Michelle Obama’s speech on “Let Girls Learn”
|Subject:||👩🏼🤝👩🏽 Gender Studies|
|Topics:||Women Rights, High School, 👨🏽💼 Barack Obama, 🧑🤝🧑 Gender Inequality|
The speech by the former first lady of the United States of America, Michelle Obama was meant to persuade the world to support the girl child in attaining her dreams. In her speech, she mentions that there are 62 million girls around the globe, who are not in school. The girls can go to high school, but societal limitations force them to drop out. She uses examples of what she witnessed in Morocco and Liberia to show the extent girls are neglected in favor of boys. She cites the challenges that girls face, such as teenage pregnancies and early marriage alongside the difficulties of being a young, uneducated mother with children. Her Excellency Michelle Obama also uses her example to show that the situation in America is not different from that in Africa. Throughout her speech, she identifies scenarios that show women can make the world a better place. The venue of the speech was in Spain. Her audience was young Spanish women. The statement is relevant in that; the world is in a critical position where women continue to be sidelined despite being in the 21st century. Most of the problems experienced by the families and the world can be solved by women if they are given a chance. In her speech, Michelle Obama uses pathos, which according to McCormack (131) and Stockwood, David and Jeffrey (23) is the emotional appeal, to persuade her audience to take action by letting the girls go to school.
Michelle Obama was the first lady of the United States at the time she issued the speech. In societal view, she was the wife of the most influential man in the world – former president of the United States of America, Barrack Obama. She attracts admiration from both females and males around the globe. When words on letting girls learn come from such a prominent person, the audience is likely to feel motivated to take action. In her speech, she uses examples of her children saying that she knows the challenges of raising active, smart, and outspoken girls. The confession from her has an emotional effect on the audience for they feel that someone, who has an experience like there is, talking to them. The girls in the audience feel like they are receiving advice from their mother and not from a wife of the head of state.
In her speech, she says that 62 million girls, who are smart and talented, just like those in the audience, lack a chance to attend school. She tries to compare those girls, who are not in school, with those in the attendance, to make them feel emotionally connected. The comparison helps in displaying situation that other people experience elsewhere. It shows the seriousness of the situation. The audience imagines that there are girls, just like them, who are not as lucky as them. The emotional effect of this is that the girls in the audience will most likely take their fortunate situation more seriously. They will appreciate their education, and most likely will improve in their academics.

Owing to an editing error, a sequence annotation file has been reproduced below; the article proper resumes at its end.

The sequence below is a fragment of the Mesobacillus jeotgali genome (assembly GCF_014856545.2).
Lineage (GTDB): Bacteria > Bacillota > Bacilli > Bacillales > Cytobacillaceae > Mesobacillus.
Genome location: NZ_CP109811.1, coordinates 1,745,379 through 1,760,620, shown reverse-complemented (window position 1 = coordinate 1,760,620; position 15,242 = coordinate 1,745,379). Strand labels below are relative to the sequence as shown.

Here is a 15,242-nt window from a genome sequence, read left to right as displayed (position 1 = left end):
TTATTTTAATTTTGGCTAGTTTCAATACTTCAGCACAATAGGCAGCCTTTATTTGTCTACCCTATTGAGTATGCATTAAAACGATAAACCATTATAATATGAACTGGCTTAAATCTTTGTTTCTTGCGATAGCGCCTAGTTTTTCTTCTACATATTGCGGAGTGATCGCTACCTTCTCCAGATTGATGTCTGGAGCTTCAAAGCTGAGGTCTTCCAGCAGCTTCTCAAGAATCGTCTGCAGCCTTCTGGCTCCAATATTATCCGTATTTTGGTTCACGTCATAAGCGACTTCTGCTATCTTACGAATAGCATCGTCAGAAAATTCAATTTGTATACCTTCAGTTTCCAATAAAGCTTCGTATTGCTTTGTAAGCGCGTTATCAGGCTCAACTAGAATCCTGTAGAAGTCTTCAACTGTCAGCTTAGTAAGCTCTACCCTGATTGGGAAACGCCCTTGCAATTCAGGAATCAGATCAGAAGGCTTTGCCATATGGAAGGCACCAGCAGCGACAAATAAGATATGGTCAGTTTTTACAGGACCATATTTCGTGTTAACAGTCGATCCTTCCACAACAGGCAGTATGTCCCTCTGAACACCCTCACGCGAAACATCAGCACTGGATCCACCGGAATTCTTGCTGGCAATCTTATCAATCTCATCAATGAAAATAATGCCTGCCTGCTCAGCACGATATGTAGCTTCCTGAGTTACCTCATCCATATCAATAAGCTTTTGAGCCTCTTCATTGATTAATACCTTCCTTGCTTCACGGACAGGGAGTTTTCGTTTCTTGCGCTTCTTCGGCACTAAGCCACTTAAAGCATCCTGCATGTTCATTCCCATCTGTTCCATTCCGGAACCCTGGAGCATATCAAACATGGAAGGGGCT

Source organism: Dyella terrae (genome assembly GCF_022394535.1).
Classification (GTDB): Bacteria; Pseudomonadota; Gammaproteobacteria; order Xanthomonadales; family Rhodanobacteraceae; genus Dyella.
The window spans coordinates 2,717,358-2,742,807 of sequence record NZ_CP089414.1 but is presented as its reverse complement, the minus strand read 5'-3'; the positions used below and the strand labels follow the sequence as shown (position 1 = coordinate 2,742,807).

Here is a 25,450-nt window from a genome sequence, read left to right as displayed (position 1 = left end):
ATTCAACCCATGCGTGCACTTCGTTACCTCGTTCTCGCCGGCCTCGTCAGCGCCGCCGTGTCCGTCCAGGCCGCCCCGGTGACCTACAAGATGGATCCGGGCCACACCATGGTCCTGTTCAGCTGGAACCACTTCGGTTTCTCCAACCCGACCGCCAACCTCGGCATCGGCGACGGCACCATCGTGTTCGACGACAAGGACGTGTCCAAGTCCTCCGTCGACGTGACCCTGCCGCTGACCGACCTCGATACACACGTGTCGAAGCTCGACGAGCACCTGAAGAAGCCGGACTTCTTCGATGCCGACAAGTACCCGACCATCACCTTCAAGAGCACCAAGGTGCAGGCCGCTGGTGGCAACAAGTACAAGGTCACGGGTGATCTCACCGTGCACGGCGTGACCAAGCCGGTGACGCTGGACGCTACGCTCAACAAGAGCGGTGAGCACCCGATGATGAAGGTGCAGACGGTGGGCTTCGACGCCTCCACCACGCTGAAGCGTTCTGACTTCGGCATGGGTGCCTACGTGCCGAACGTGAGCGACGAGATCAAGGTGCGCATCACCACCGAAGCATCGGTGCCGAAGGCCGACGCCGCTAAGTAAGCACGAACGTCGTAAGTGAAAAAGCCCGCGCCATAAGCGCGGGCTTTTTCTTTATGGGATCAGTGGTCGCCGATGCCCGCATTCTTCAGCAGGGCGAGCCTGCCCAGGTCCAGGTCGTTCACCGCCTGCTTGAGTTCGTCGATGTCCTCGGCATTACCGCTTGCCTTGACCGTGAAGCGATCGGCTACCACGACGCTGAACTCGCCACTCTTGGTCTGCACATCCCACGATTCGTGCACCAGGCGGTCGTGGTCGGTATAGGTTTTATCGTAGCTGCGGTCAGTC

Michelle Obama, in her speech, gives the example of the congress population in Spain and America to motivate the girls. Before providing the example, she states the different ways women empowerment has been of benefit. She talks about a decrease in gender discrimination and an increase in the number of women in universities. The examples are from Spain an America. On giving an example, she wanted to appeal emotionally to the audience to take action and also support those, who have not yet achieved such progress. In some countries in Africa, such as Morocco, women do not get a fair chance to hold political offices (Ennaji, Moha). The speech is there for motivation for them to have a say in politics with equal power as men.
In her speech, she says that the gender inequalities affect men also, as much as it affects women. Michelle Obama bases her reasoning on the fact that, men also want daughters. The inclusion of men as victims has an emotional appeal to them. It shows that female discrimination has no boundaries. When a young man, who wants a family, thinks of their daughter as a victim of gender discrimination, they are likely not to take part in the bias. No one would like to see their daughters fail to achieve their dreams just because someone discriminated them by gender. The emotional appeal captures the emotions of the victimizers because they will think of their small daughters or other family members.
Overall, the speech on letting girls have an education captures our emotions very well. The numerous examples of young girls in Africa, who are denied an education for merely being females, are worrying. Women should be on the frontline of advocating for these girls to have their fair share. The uneducated girl, who becomes a mother, is likely to put her children in danger. She will not know the vaccines to give her children. Women are also naturally caring. If a woman is educated, chances are they will look after the rest of the society. It is time for the world rise to overcome gender discrimination. Every girl in the world deserves a chance to quality education.
- Ennaji, Moha. “Women, Gender, And Politics in Morocco.” Social Sciences, vol 5, no. 4, 2016, p. 75. MDPI AG, doi:10.3390/socsci5040075.
- McCormack, Krista C. Ethos, Pathos, and Logos: The benefits of Aristotelian rhetoric in the courtroom. 2014, http://openscholarship.wustl.edu/cgi/viewcontent.cgi?article=1107&context=law_jurisprudence
- Stockwood, David, David E. Spiro, and Jeffrey S. Leon. Ethos, Pathos, and Logos. Toronto: Irwin Law, 2015.
- Whitehouse.gov. “Remarks by The First Lady at Let Girls Learn Event in Madrid, Spain.” Whitehouse.Gov, 2016, https://obamawhitehouse.archives.gov/the-press-office/2016/06/30/remarks-first-lady-let-girls-learn-event-madrid-spain.